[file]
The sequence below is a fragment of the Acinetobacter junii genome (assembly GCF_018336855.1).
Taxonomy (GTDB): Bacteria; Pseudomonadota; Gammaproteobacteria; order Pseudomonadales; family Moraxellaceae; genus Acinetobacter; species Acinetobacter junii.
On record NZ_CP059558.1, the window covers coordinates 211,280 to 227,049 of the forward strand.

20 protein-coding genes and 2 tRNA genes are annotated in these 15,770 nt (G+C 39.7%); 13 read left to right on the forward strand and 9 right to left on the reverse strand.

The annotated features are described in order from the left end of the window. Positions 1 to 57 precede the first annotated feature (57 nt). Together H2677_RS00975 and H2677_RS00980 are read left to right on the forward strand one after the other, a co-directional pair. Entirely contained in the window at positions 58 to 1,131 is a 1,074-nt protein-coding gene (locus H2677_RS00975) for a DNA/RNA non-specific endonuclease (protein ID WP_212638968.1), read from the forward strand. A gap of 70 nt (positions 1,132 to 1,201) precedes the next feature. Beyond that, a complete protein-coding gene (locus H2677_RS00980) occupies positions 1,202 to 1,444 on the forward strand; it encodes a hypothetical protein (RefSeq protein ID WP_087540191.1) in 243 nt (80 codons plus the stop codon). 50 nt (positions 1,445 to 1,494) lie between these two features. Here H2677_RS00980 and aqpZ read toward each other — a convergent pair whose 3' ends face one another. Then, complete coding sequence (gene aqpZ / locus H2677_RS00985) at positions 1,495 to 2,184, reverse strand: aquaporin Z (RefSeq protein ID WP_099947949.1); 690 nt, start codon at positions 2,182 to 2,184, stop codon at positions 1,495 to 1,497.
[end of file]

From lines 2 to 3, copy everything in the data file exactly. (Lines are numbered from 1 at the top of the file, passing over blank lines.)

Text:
Taxonomy (GTDB): Bacteria; Pseudomonadota; Gammaproteobacteria; order Pseudomonadales; family Moraxellaceae; genus Acinetobacter; species Acinetobacter junii.
On record NZ_CP059558.1, the window covers coordinates 211,280 to 227,049 of the forward strand.